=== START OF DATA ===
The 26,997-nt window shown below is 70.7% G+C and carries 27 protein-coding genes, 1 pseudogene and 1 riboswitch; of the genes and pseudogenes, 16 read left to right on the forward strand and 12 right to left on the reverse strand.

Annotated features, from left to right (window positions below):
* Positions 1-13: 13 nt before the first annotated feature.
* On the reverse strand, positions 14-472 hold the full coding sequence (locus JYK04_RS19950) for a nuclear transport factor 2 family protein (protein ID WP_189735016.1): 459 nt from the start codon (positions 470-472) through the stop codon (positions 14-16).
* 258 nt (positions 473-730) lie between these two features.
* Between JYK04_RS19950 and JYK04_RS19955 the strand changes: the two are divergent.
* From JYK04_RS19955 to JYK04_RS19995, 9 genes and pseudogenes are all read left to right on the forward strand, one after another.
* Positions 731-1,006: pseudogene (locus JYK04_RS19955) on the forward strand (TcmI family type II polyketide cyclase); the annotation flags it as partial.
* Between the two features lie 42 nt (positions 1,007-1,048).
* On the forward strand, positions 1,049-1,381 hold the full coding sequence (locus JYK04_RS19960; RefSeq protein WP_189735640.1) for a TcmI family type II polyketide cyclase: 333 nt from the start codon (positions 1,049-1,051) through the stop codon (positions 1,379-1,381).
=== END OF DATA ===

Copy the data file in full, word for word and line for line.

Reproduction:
The 26,997-nt window shown below is 70.7% G+C and carries 27 protein-coding genes, 1 pseudogene and 1 riboswitch; of the genes and pseudogenes, 16 read left to right on the forward strand and 12 right to left on the reverse strand.

Annotated features, from left to right (window positions below):
* Positions 1-13: 13 nt before the first annotated feature.
* On the reverse strand, positions 14-472 hold the full coding sequence (locus JYK04_RS19950) for a nuclear transport factor 2 family protein (protein ID WP_189735016.1): 459 nt from the start codon (positions 470-472) through the stop codon (positions 14-16).
* 258 nt (positions 473-730) lie between these two features.
* Between JYK04_RS19950 and JYK04_RS19955 the strand changes: the two are divergent.
* From JYK04_RS19955 to JYK04_RS19995, 9 genes and pseudogenes are all read left to right on the forward strand, one after another.
* Positions 731-1,006: pseudogene (locus JYK04_RS19955) on the forward strand (TcmI family type II polyketide cyclase); the annotation flags it as partial.
* Between the two features lie 42 nt (positions 1,007-1,048).
* On the forward strand, positions 1,049-1,381 hold the full coding sequence (locus JYK04_RS19960; RefSeq protein WP_189735640.1) for a TcmI family type II polyketide cyclase: 333 nt from the start codon (positions 1,049-1,051) through the stop codon (positions 1,379-1,381).